U.S. stocks are on hold until the Fed and Bernanke speak on interest rates at 2:15 ET

04/27/2011 12:12 pm EST


Jim Jubak

Founder and Editor, JubakPicks.com

Today the Federal Reserve tries something new.

After the Fed’s Open Market Committee meets and issues its usual 150-word cryptic explanation of its view on the economy at 12:30—Roman augurs reading the entrails of the daily sacrifice had it easy—Federal Reserve chairman Ben Bernanke will give a press conference.

I expect him to dance around all the questions that the Fed doesn’t want to answer: When will the Fed start to raise interest rates? How is the Fed planning to reduce its balance sheet after it ends its QE2 program of buying Treasuries in June?

But I do expect that he will explain his reasons for thinking that inflation is less of a danger in the United States than the financial markets do. The explanation is likely to stress Bernanke’s view that rising commodity prices, besides being inflationary themselves in the short run, are deflationary in the medium term. Higher prices for oil, for example, Bernanke is likely to stress, slow economic growth, reducing the economy’s utilization of capacity, and pushing down prices in many sectors.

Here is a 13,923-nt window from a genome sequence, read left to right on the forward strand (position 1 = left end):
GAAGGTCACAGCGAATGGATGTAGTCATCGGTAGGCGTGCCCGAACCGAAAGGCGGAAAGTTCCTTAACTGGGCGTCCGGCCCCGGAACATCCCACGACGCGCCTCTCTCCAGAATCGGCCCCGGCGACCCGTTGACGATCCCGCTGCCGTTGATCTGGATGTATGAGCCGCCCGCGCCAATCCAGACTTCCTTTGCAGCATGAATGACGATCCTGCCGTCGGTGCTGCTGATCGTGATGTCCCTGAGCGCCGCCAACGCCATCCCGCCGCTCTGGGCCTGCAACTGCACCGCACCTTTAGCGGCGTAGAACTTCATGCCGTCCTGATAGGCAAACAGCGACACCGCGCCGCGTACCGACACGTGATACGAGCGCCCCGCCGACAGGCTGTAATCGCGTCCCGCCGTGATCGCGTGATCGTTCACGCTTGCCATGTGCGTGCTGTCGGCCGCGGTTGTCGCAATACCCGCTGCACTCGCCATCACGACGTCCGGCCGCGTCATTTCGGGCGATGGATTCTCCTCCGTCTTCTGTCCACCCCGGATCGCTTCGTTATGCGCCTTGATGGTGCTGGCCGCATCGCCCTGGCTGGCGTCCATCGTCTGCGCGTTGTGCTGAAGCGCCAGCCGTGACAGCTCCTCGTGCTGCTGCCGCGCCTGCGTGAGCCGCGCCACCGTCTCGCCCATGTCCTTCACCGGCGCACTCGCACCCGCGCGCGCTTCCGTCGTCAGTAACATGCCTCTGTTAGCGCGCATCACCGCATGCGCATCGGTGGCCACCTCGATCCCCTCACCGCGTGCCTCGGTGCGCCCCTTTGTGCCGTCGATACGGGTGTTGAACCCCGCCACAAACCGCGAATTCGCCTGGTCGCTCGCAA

I’m pretty sure that the financial markets aren’t going to buy into this argument in any significant way. Eyes are too firmly focused on the dangers of runaway inflation in the world’s emerging economies, and on the very real possibility that emerging economies will export their inflation in the form of higher prices for commodities and manufactured goods.

The financial markets, however, are extremely likely to hear any version of this argument from Bernanke as a signal that the Federal Reserve is going to be very, very slow to raise interest rates. With just about every central bank in the world outside of disaster-ravaged Japan raising interest rates, anything that adds to the conviction that the Fed will be the last to move will increase downward pressure on the dollar.

Bernanke’s press conference is scheduled for 2:15 p.m. ET.

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